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Systematic review and meta-analysis
Meta-analysis based on limited data shows no evidence to support the guideline recommendation for early administration of antibiotics in severe sepsis and septic shock
  1. Brian Casserly1,2,
  2. Ailish Hannigan2
  1. 1 University Hospital, Limerick, Ireland;
  2. 2 GEMS, University of Limerick, Limerick, Ireland
  1. Correspondence to : Dr Brian Casserly, University Hospital, Limerick, Ireland; brian_casserly{at}brown.edu

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Context

The use of recombinant activated protein C was given a grade B recommendation in severe sepsis in the 2004 edition of the surviving sepsis campaign (SSC) guidelines.1 This initial recommendation was based on the PROWESS trial but subsequent negative randomised controlled trials prompted withdrawal of the drug from the market. This highlights how even the most thoughtful synthesis of the available evidence can be misleading. This has lead, rightly or wrongly, to questioning the evidence base supporting other recommendations within SSC guidelines.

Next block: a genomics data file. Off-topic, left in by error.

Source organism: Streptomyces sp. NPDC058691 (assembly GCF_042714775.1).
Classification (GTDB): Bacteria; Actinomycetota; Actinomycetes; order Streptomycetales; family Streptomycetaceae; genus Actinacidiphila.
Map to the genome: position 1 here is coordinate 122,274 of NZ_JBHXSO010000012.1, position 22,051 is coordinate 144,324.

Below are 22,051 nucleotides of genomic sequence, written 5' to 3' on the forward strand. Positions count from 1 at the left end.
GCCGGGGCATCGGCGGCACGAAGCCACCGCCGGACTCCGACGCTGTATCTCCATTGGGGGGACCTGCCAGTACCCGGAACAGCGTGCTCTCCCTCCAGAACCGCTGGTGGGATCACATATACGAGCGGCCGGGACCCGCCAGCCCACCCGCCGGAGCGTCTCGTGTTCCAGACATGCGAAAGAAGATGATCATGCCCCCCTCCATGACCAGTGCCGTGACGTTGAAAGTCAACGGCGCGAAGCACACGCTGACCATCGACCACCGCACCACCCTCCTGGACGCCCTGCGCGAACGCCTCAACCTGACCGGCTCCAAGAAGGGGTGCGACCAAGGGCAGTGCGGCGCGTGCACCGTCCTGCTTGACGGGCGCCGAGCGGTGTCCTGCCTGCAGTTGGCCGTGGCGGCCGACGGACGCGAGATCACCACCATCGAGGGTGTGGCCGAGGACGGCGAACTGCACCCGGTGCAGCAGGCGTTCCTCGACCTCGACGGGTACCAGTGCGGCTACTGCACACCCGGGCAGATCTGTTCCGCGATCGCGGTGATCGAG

Methods

This was a systematic review and meta-analysis of data from studies of patients with severe sepsis or septic shock to establish the association between timing of antibiotics and mortality. Because of the expected limited number of clinical trials in this area, both observational studies and randomised controlled trials (RCT) were included. The primary outcome was mortality. The effects on mortality of antibiotic administration within 3 h …

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